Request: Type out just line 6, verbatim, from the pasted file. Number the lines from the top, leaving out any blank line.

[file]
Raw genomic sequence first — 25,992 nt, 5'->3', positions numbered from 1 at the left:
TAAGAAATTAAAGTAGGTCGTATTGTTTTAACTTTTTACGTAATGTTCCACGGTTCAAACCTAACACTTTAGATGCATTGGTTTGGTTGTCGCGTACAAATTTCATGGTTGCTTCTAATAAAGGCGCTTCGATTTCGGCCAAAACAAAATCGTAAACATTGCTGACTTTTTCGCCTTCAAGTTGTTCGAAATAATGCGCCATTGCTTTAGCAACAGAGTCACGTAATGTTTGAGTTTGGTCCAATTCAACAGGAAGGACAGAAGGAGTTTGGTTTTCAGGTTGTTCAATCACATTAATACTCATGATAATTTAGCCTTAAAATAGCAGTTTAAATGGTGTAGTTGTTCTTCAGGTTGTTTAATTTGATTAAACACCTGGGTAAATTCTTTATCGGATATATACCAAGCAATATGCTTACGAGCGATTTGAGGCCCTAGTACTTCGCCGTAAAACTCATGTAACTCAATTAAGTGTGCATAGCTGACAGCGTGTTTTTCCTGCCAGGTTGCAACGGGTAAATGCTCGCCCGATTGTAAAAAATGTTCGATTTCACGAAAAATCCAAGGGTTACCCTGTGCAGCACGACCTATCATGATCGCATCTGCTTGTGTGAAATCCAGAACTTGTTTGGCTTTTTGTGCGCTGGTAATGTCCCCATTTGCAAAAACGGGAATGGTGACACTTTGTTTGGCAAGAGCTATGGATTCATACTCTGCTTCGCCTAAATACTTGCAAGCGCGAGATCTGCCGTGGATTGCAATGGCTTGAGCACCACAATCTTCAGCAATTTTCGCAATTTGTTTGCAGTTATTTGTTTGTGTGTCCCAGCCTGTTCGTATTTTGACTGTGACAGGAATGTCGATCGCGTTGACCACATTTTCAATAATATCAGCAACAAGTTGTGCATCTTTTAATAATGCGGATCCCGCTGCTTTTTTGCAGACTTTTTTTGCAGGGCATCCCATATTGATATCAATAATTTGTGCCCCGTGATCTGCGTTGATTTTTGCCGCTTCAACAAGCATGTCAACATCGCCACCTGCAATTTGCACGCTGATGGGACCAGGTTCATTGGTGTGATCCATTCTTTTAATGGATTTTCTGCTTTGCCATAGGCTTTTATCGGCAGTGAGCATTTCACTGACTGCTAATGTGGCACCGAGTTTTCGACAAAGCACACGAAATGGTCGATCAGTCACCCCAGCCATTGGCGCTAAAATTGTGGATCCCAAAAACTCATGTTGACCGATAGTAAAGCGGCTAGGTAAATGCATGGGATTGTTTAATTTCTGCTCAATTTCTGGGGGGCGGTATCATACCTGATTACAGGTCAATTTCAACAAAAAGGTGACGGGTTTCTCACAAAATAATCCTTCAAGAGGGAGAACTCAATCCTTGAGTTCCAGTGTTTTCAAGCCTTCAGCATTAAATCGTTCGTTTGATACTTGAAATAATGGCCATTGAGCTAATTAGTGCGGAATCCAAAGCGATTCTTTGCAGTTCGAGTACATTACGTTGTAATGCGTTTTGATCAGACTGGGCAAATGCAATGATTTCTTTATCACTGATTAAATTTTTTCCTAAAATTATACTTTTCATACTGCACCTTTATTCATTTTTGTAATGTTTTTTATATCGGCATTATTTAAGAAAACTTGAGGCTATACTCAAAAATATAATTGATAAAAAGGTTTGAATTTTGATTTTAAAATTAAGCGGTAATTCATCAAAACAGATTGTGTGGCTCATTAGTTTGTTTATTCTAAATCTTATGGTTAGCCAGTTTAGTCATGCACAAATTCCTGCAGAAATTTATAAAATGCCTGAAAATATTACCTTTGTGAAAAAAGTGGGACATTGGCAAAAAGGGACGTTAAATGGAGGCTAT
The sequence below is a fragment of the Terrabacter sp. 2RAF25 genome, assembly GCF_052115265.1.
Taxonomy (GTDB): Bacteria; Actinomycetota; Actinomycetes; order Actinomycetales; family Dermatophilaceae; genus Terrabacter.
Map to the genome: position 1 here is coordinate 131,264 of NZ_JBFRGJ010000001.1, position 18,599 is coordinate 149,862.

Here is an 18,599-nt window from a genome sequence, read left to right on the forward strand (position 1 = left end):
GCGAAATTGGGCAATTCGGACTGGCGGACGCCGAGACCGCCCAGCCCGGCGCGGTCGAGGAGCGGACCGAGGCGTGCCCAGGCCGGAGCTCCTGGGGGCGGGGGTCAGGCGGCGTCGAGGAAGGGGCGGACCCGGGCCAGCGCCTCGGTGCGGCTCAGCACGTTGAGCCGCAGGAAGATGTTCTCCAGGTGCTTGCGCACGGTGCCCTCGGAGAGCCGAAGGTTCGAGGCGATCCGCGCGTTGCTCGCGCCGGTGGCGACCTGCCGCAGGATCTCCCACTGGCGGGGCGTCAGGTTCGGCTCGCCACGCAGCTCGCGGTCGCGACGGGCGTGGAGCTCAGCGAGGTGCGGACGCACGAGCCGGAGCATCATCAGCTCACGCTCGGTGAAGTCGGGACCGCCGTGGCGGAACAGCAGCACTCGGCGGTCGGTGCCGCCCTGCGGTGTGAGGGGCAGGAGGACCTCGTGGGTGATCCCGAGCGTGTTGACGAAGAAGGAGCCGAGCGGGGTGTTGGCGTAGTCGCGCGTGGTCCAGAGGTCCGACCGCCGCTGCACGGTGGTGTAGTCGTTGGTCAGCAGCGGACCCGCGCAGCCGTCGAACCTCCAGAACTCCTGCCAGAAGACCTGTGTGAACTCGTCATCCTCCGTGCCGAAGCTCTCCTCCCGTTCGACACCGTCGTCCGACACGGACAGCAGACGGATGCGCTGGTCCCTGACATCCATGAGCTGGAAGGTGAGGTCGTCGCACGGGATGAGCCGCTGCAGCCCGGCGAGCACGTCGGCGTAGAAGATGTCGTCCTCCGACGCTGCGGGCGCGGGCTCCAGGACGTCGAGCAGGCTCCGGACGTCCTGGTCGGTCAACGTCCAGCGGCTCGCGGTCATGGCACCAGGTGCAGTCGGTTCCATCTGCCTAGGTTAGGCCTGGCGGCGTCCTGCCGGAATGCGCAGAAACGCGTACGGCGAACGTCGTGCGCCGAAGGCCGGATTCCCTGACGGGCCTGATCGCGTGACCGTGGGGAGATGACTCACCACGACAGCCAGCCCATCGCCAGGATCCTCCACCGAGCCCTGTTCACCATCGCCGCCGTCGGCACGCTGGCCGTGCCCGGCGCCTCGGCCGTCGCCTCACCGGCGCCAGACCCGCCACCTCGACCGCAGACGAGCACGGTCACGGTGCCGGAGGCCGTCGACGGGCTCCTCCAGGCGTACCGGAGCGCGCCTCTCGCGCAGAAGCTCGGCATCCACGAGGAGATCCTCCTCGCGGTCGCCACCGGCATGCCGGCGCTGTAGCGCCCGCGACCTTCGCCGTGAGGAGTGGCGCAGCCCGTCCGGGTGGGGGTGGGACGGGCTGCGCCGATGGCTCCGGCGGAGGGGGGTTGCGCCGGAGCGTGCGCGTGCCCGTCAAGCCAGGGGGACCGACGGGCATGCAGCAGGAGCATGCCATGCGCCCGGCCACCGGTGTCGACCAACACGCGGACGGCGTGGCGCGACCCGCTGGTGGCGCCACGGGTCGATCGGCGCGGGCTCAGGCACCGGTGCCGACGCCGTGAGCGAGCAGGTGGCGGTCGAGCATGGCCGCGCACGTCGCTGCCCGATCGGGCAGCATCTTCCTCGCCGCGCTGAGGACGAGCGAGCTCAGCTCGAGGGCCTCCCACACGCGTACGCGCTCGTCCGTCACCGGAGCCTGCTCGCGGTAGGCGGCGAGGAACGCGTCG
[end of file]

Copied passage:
Here is an 18,599-nt window from a genome sequence, read left to right on the forward strand (position 1 = left end):